It has generally been accepted that non-professional media actors empowered by novel digitally networked technologies are changing the media landscape in the West. In contrast, this is less obvious in the case of sub-Saharan Africa. Recent years, however, have seen the emergence of a diverse range of citizen media in Africa, empowered by digital technologies such as mobile phones, blogs, micro blogs, video-sharing platforms, and mapping. Through participant observation as well as a review of the existing research, this study aims to critically analyse and position the impact of citizen journalism in the African discourse, specifically exploring the Zimbabwean case, where citizen journalism appears uniquely non-integrated with traditional reporting as journalists continue to question the ethical basis for commercially engaging alternative form of journalism. While others like South Africa-based Mail and Guardian's 'Thought Leader' continue to coerce citizen participation, evidence on the ground show that conventional media in Zimbabwe is still skeptical about the prospects of embedding the works of citizen journalists into their mainstream packages. However, operating on their own, others like kubatana.net have thrived, further underscoring the perceived democratic value of citizen journalism. This research endeavors to examine and compare the citizen journalism narrative, contextualizing the largely uncovered rural setting in order to understand ways through which these communities communicate with little or no exposure to the Internet.
Mutsvairo, B 2013, 'Are new media technologies positively influencing democratic participation: Evidence from the 2008 elections in Zimbabwe.', Global Media Journal African Edition, vol. 7, no. 2, pp. 181-200.View/Download from: UTS OPUS or Publisher's site
Mutsvairo, B & Columbus, S 2012, 'Emerging patterns and trends in Citizen Journalism in Africa: A case of Zimbabwe', Central European Journal of Communication, vol. 5, no. 1, pp. 121-135.View/Download from: UTS OPUS
While it has generally been accepted that non-professional media actors empowered by novel digitally networked technologies are changing the media landscape in the West, this is less obvious in the case of sub-Saharan Africa. Recent years, however, have seen the emergence of a diverse range of citizen media in Africa, enabled by technologies such as mobile phones, blogs, micro blogs, video-sharing platforms and mapping. Through in-depth and focus-group interviews with selected experts and citizen journalism practitioners, as well as a review of the existing body of research, this study aims to identify emerging patterns and trends in African citizen journalism, paying particular attention to the Zimbabwean case. The research hopes to establish the notion that digital technologyenabled citizen journalism, although still restricted to a subset of African countries, provides a powerful counter-narrative to professional media that are often constrained, or even controlled, by national governments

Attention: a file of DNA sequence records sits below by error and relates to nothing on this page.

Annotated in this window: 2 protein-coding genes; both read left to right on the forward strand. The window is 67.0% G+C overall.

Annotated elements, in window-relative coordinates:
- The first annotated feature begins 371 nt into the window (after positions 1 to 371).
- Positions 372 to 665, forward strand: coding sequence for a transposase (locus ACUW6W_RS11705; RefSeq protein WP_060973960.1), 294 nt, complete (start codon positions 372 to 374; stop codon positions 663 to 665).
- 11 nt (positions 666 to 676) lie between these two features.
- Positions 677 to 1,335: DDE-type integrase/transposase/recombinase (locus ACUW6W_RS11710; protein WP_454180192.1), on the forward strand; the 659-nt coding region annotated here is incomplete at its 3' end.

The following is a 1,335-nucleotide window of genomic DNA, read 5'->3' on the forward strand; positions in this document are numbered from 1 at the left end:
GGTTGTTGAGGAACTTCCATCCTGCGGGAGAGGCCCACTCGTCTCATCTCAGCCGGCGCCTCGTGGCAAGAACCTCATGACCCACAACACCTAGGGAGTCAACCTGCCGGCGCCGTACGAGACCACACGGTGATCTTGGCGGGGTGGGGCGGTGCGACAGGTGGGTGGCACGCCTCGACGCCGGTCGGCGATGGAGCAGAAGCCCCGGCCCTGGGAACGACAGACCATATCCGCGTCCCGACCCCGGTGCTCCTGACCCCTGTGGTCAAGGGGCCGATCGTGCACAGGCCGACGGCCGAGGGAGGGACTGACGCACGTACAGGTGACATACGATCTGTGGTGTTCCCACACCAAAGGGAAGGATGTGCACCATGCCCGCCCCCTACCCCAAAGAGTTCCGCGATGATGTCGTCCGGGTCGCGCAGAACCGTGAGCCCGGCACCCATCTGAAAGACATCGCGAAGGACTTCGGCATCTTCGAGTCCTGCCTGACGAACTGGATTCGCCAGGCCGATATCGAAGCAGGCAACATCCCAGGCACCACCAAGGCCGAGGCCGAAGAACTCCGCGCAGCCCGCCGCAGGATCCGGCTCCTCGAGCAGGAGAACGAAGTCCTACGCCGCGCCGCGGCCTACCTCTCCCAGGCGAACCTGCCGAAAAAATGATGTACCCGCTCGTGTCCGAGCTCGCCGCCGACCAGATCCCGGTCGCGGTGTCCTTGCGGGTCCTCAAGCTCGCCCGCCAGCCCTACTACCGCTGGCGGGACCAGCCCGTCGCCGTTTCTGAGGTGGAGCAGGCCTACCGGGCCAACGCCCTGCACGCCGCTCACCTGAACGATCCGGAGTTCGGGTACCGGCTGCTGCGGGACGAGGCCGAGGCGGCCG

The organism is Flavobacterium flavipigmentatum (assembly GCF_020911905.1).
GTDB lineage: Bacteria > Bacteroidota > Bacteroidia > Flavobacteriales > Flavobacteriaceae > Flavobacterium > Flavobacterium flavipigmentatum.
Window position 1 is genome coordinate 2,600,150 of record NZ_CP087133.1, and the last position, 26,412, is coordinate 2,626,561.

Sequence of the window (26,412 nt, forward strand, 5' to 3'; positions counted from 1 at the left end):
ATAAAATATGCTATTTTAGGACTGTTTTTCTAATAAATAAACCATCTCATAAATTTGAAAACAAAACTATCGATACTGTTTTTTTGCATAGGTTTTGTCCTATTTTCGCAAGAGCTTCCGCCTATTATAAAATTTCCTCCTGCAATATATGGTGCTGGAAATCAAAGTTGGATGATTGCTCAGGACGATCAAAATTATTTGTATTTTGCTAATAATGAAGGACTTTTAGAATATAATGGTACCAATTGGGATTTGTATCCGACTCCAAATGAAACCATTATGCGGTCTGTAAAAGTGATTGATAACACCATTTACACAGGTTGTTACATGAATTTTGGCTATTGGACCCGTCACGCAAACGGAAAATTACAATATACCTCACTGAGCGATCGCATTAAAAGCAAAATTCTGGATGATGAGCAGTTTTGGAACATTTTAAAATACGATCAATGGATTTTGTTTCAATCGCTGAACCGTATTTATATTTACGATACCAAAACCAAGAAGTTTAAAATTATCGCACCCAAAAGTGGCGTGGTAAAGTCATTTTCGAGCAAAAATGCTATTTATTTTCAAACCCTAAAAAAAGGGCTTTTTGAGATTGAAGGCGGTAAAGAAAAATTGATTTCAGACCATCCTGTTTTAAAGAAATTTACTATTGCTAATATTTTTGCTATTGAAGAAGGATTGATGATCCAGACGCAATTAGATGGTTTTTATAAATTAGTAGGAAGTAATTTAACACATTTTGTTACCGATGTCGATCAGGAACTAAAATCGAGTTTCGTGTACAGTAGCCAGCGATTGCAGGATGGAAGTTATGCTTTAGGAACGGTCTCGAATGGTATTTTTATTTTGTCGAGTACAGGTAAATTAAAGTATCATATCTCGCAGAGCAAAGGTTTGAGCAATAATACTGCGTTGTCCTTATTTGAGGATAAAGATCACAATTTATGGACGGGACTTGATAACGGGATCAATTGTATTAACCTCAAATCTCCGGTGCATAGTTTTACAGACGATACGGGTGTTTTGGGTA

Mutsvairo, B 2012, 'Elections and the Media in Post-Conflict Africa: Votes and Voices for Peace,Marie-Soleil Frere, 1st Edition (2011)', Journal of Applied Journalism and Media Studies, vol. 1, no. 12, pp. 255-258.View/Download from: Publisher's site
Mutsvairo, B 2012, 'War Veterans in Zimbabwe's Revolution: challenging neo-colonialism and settler and international capital by Sadomba W.Rochester, NY: James Currey, 2011', Journal of Modern African Studies, vol. 50, no. 1, pp. 170-171.View/Download from: Publisher's site
Mutsvairo, B 2011, 'Review of Lucia Saks, Cinema in a Democratic South Africa: The Race for Representation', Journal of African Media Studies, vol. 3, no. 2, pp. 295-297.
Alves, P & Mutsvairo, B 2019, 'Together and Separate? An exploratory study of political polarization on social media during the 2016 Brazilian political crisis' in Shaw, I & Selvarajah, S (eds), Reporting Human Rights, Conflicts and Peace-building: Critical and Global Perspectives, Palgrave.
Mutsvairo, B 2019, 'Comprehending digital disparities.' in Mutsvairo, B & Raggneda, M (eds), Mapping Digital Divide in Africa A Mediated Analysis, Amsterdam University Press, https://www.aup.nl/en/book/9789462986855/mapping-the-digital-divide-in-….
Experiences from various locations in several sub-Saharan African countries have been carefully selected in this collection with the aim of providing an updated account on the digital divide and its impact in Africa.
This chapter argues that while social media is leading to a great deal of virtual awareness, very little action is taken to end the plight of citizens, thereby weakening the real impact of social media activism. It focuses on opportunities and challenges facing online protests in the wake of growing social media prevalence in Zimbabwe. The chapter presents data collected from face-to-face discussions with members of the Zimbabwean communities in the North East of the UK to determine ways through which digital participation among expatriate Zimbabweans is contributing to both online and offline activism in the Southern African nation. It explores the apparent advantages and disadvantages of using social media platforms. The chapter seeks to demonstrate the real potential of cyberactivism insofar as strengthening or weakening increased online and offline democratic participation of Zimbabwean citizens is concerned.
Mutsvairo, B & Karam, B 2018, 'Key Developments in Political Communication in Africa' in Mutsvairo, B & Karam, B (eds), Perspectives on Political Communication in Africa, Palgrave, London, pp. 3-26.View/Download from: UTS OPUS or Publisher's site